Ducati - the name itself evokes firebrand passion, and bikes with sporty, high-performance DNA. And that's been the case for the Italian brand's sportbikes on offer in India too, beginning with the entry-level Ducati 959 Panigale. But the 959 Panigale and even the soon-to-be-discontinued 1299 Panigale aren't for the faint-hearted or for those looking for a practical, everyday sportbike. And Ducati's own market research apparently indicates that there's a demand for an entry-level Ducati sportbike with design and styling inspired by the Panigale, but easy to ride without having the uncompromising track-focussed personality of the 959 Panigale. And that's the void the Ducati SuperSport seeks to address, and hopefully bring in some sales volumes as well.
What is it?
The SuperSport is a bike Ducati says is versatile and can be used for the daily commute, weekend rides, and can even take on occasional touring duties. So, it has improved ergonomics, and a more upright and comfortable riding position. It shares its engine with the Multistrada 950, but it's got a slightly different state of tune and a few different components. It's available in two variants - the standard SuperSport and the SuperSport S. The difference is in the suspension, a standard up/down quickshifter, and a removable pillion seat cowl. The SuperSport S gets Ohlins suspension, and a standard quickshifter, while the SuperSport gets Marzocchi front forks and a Sachs monoshock. The SuperSport is available in just red, while the SuperSport S is available in red, as well as white. And it's the SuperSport S, the one we are riding, which Ducati feels will have more takers.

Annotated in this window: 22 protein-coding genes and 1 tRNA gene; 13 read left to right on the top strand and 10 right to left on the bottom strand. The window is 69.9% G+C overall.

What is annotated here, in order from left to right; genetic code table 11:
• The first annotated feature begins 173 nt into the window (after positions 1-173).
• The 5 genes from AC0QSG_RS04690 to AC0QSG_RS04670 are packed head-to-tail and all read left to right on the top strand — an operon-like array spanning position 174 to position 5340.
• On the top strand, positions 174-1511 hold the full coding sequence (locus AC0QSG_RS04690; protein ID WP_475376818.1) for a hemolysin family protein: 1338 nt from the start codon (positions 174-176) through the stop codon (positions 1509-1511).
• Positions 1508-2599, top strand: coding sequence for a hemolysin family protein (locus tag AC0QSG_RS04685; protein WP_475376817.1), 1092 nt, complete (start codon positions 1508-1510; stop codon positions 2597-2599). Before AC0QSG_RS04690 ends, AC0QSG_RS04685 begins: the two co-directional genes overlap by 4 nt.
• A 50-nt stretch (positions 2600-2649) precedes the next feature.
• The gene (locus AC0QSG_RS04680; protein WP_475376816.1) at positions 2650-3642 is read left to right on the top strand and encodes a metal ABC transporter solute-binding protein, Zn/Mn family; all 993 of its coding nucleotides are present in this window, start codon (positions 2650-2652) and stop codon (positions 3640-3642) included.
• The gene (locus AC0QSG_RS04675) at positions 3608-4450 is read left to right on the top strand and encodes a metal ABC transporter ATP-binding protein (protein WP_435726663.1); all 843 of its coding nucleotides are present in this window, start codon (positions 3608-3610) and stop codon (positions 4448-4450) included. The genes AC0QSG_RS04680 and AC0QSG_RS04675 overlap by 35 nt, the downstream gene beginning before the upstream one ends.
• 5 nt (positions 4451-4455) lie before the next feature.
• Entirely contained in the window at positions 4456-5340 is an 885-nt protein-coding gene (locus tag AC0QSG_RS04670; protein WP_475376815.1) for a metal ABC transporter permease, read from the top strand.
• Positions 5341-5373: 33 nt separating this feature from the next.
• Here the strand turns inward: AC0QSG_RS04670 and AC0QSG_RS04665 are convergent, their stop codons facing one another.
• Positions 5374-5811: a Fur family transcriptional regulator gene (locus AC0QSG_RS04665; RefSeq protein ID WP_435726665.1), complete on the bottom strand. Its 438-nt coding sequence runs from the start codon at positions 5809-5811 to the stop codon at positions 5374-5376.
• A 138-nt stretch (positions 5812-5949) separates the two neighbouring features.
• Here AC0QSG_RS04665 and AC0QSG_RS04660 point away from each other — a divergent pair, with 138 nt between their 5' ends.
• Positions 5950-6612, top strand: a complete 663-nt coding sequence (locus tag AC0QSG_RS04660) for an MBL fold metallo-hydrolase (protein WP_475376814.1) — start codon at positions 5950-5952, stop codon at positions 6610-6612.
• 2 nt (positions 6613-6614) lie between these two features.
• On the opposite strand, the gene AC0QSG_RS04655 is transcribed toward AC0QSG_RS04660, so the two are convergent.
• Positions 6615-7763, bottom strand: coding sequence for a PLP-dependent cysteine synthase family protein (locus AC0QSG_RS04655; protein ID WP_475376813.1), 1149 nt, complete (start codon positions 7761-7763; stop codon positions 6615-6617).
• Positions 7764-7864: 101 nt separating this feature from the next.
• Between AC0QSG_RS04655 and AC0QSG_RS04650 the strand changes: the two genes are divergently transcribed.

How does it look?
Visually, the standard SuperSport and SuperSport S look near identical, borrowing styling cues from the Panigale. So, at first glance, the SuperSport S doesn't look very different from the 959 Panigale with a face that's clearly inspired by the Panigale. That's a good thing, because the SuperSport doesn't look or feel like an entry-level sportbike at all. So, in terms of design and build quality, there's nothing "entry-level" about it, and the SuperSport S exudes high-quality Italian design and build. The LED DRLs are the highlight of the face, which has hints of the Panigale. But whatever angle you look at it, it certainly looks sporty and absolutely stunning, particularly in the Ducati Red shade that our test bike has. In our book, a red Ducati really ups the desirability factor, and in this department the SuperSport S doesn't disappoint one bit.
Does it have the performance?
Yes, without a doubt. The SuperSport and SuperSport S may be positioned as easy to ride, everyday sportbikes, but make no mistake, these are anything but slow. The 937 cc Testastretta L-twin makes 110 bhp at 9,000 rpm and peak torque of 93 Nm, kicking in at 6,500 rpm. Ducati says 80 per cent of that torque kicks in at 3,000 rpm; what that means in the real world is that there's ample pull from minimal throttle input, so at any gear, the SuperSport pulls cleanly from low revs.
So, you can ride it quite sedately at city speeds, with easy-going road manners. But whack open the throttle as you shift through the gears, and you will reach unmentionable speeds at the blink of an eye. There's no doubt this Ducati has all the performance you need, and more. Newer riders graduating to their first big sportbike will find the Ducati SuperSport thrilling, and even experienced riders will find it suitably entertaining, never for once, leaving any doubt that this is a true-blue Ducati at heart.